Tuesday, 6 December 2011

What's the most stupid thing you've ever heard a tourist say?

I had been meaning to write about tourism more widely today, and then I thought back to things I've overheard tourists say at various attractions around the world.  And thought I'd just post a brief couple of thoughts about that.  

The Griswalds Abroad

So here are a couple of choice phrases that I have heard over the years from the mouths of tourists that have stayed with me.

At Stonehenge 
"It's really beautiful, it's just such a shame they built it so close to the road."

At Tate Modern
"Okay, we've done this room and that room, that just leaves this room.... or have we done enough art?"

I hope that I have not managed to utter anything as stupid.  Actually, okay, I have one confession, when my ex and I were about to fly out of Mumbai we'd booked ourselves into the Iskon Hotel in Mumbai, its is a nice hotel owned and run by devotees of Hari Krishna which has amazing food, and its own temple within the hotel complex which runs food kitchens for followers and guests, very nice place to stay and not too far from the airport.  

Anyway as my ex and I were heading back to our room we were accosted by a really big (I'm 6'2" and this guy must have been at least three inches taller than me, I digress) he asked if we had visited the temple?  We had got there after rather long journey due to serious floods in Goa, little did we know what would happen that afternoon. (Again with the digression).  No, we hadn't taken the opportunity to see temple, so off he took us off to see the beautiful temple a few footsteps away.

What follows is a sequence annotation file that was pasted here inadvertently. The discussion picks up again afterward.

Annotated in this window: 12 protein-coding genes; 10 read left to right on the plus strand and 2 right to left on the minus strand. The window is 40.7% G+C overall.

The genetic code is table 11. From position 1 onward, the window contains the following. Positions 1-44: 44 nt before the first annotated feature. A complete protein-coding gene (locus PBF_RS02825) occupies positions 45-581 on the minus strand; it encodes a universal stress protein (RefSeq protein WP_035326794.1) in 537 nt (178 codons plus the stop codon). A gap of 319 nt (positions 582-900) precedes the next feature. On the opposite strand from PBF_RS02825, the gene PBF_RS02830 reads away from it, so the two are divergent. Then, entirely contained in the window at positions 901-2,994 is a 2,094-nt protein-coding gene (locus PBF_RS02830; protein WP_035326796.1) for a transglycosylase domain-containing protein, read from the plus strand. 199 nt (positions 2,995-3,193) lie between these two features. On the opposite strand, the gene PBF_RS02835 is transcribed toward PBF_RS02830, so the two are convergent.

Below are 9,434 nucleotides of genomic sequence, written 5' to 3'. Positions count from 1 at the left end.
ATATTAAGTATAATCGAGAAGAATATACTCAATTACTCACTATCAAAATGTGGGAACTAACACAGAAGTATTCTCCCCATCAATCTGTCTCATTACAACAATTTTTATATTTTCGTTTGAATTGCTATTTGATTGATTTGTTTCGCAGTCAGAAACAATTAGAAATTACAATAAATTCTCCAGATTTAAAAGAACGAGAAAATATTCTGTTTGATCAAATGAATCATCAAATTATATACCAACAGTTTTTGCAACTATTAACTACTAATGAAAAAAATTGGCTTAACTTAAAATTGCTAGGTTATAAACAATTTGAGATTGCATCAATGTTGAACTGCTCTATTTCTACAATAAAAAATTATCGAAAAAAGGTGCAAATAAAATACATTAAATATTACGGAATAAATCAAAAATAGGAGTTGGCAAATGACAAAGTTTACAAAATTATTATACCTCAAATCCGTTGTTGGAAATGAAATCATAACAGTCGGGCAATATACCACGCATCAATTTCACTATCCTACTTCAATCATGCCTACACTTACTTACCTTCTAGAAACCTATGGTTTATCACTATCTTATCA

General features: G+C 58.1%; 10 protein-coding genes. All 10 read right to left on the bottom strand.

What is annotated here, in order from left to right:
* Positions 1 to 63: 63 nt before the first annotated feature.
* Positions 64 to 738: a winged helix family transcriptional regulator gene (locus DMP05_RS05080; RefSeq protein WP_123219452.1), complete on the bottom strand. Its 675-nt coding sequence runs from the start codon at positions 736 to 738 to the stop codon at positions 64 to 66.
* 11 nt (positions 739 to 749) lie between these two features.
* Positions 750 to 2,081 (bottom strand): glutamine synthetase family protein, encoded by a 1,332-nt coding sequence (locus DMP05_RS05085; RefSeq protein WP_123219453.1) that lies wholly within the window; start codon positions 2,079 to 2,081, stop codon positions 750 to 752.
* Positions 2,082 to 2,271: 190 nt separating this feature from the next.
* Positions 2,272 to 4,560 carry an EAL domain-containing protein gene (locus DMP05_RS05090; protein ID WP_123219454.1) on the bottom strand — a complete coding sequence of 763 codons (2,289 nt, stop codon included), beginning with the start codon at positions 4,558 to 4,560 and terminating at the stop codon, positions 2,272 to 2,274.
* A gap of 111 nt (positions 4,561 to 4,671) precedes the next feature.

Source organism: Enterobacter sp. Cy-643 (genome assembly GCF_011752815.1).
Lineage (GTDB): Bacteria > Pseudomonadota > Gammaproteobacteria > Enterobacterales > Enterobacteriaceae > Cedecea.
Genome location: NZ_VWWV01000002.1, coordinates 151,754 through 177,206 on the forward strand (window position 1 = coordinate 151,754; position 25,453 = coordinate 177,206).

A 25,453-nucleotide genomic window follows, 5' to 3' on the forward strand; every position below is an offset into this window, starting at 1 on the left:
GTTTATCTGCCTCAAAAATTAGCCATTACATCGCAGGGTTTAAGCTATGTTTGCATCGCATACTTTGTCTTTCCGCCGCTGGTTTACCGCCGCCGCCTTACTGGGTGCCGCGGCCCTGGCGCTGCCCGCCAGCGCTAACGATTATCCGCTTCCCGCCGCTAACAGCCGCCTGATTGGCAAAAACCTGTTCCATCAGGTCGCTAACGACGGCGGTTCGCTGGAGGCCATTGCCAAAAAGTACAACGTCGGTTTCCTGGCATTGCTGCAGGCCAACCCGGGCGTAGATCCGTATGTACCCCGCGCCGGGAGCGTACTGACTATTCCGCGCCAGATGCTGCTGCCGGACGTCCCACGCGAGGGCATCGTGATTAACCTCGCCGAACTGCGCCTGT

He lead us in and talked us through the various elements within the temple.  After a moment he fell silent and let us wonder at the beauty of the place.  And what did I say, as he stood welcoming us into this sacred place?  And I still cannot for why it sprang out of my mouth.  I uttered "It's amazing how you keep it so free of dust." !!!!  I don't think about dust, I don't have OCD, I'm not constantly aware of surfaces, but at that moment I managed to offer the point of view of an American house-wife in a cleaning commercial from the 1950s. Fortunately he was such a happy guy that he just nodded and turned back smiling at the impressive ceiling above us.  Doubtless to say after we'd learned a bit about the early days of the Hare Krishna movement we thanked him, made a donation to the food kitchen run by the devotees and continued on to our room.  My ex enjoying the opportunity to laugh at my perfectly chosen compliment.  Anyway these days I try and keep my ear open for new utterances.  (My internal monologue has stopped me saying anything as stupid as the above, ever since.)

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